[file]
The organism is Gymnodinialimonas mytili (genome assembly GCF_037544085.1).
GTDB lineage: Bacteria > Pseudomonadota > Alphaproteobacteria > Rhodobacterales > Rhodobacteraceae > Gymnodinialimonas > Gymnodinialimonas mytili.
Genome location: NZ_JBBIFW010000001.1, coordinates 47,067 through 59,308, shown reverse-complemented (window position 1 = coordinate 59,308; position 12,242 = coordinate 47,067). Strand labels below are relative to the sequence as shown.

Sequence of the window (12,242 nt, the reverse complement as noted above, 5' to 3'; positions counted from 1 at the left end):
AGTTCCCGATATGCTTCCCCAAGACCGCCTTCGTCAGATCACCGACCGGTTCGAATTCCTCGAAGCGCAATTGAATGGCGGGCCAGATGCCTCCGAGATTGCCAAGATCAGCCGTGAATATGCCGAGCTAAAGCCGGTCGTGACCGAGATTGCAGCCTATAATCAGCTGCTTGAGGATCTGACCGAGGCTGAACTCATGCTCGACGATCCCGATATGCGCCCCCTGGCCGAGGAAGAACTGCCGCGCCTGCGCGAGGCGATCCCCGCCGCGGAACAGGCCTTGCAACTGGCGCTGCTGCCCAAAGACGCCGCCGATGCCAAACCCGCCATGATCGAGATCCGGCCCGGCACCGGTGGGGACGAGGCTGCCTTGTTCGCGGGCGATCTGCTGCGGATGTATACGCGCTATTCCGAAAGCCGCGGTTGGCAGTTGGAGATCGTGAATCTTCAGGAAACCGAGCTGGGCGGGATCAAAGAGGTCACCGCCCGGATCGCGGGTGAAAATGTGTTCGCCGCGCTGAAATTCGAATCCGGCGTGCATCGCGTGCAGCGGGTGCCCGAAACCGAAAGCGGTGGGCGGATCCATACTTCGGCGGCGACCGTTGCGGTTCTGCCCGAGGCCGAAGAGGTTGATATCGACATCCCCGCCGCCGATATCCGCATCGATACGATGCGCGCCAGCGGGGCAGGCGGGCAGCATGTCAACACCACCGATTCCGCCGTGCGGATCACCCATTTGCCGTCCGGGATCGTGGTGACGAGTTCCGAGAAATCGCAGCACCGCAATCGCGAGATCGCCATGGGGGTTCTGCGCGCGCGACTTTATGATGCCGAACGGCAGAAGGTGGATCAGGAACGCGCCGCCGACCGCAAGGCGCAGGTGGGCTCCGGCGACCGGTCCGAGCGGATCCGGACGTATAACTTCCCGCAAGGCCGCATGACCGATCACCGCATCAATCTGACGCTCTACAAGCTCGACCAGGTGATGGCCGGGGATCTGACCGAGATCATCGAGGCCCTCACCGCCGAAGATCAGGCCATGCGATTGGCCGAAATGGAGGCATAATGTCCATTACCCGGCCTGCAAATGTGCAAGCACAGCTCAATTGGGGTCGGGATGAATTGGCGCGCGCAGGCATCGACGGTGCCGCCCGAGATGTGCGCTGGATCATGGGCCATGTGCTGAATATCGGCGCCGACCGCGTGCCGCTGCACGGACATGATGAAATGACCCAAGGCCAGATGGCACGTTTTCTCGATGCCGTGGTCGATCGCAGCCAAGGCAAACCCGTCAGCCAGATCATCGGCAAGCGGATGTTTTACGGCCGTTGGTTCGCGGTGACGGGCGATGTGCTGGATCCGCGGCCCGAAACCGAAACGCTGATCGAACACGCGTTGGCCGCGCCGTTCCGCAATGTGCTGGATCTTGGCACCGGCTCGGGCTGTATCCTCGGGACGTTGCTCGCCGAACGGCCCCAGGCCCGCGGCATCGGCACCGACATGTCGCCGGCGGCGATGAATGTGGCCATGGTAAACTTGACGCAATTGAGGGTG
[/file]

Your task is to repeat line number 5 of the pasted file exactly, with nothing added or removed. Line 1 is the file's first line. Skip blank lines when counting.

AGTTCCCGATATGCTTCCCCAAGACCGCCTTCGTCAGATCACCGACCGGTTCGAATTCCTCGAAGCGCAATTGAATGGCGGGCCAGATGCCTCCGAGATTGCCAAGATCAGCCGTGAATATGCCGAGCTAAAGCCGGTCGTGACCGAGATTGCAGCCTATAATCAGCTGCTTGAGGATCTGACCGAGGCTGAACTCATGCTCGACGATCCCGATATGCGCCCCCTGGCCGAGGAAGAACTGCCGCGCCTGCGCGAGGCGATCCCCGCCGCGGAACAGGCCTTGCAACTGGCGCTGCTGCCCAAAGACGCCGCCGATGCCAAACCCGCCATGATCGAGATCCGGCCCGGCACCGGTGGGGACGAGGCTGCCTTGTTCGCGGGCGATCTGCTGCGGATGTATACGCGCTATTCCGAAAGCCGCGGTTGGCAGTTGGAGATCGTGAATCTTCAGGAAACCGAGCTGGGCGGGATCAAAGAGGTCACCGCCCGGATCGCGGGTGAAAATGTGTTCGCCGCGCTGAAATTCGAATCCGGCGTGCATCGCGTGCAGCGGGTGCCCGAAACCGAAAGCGGTGGGCGGATCCATACTTCGGCGGCGACCGTTGCGGTTCTGCCCGAGGCCGAAGAGGTTGATATCGACATCCCCGCCGCCGATATCCGCATCGATACGATGCGCGCCAGCGGGGCAGGCGGGCAGCATGTCAACACCACCGATTCCGCCGTGCGGATCACCCATTTGCCGTCCGGGATCGTGGTGACGAGTTCCGAGAAATCGCAGCACCGCAATCGCGAGATCGCCATGGGGGTTCTGCGCGCGCGACTTTATGATGCCGAACGGCAGAAGGTGGATCAGGAACGCGCCGCCGACCGCAAGGCGCAGGTGGGCTCCGGCGACCGGTCCGAGCGGATCCGGACGTATAACTTCCCGCAAGGCCGCATGACCGATCACCGCATCAATCTGACGCTCTACAAGCTCGACCAGGTGATGGCCGGGGATCTGACCGAGATCATCGAGGCCCTCACCGCCGAAGATCAGGCCATGCGATTGGCCGAAATGGAGGCATAATGTCCATTACCCGGCCTGCAAATGTGCAAGCACAGCTCAATTGGGGTCGGGATGAATTGGCGCGCGCAGGCATCGACGGTGCCGCCCGAGATGTGCGCTGGATCATGGGCCATGTGCTGAATATCGGCGCCGACCGCGTGCCGCTGCACGGACATGATGAAATGACCCAAGGCCAGATGGCACGTTTTCTCGATGCCGTGGTCGATCGCAGCCAAGGCAAACCCGTCAGCCAGATCATCGGCAAGCGGATGTTTTACGGCCGTTGGTTCGCGGTGACGGGCGATGTGCTGGATCCGCGGCCCGAAACCGAAACGCTGATCGAACACGCGTTGGCCGCGCCGTTCCGCAATGTGCTGGATCTTGGCACCGGCTCGGGCTGTATCCTCGGGACGTTGCTCGCCGAACGGCCCCAGGCCCGCGGCATCGGCACCGACATGTCGCCGGCGGCGATGAATGTGGCCATGGTAAACTTGACGCAATTGAGGGTG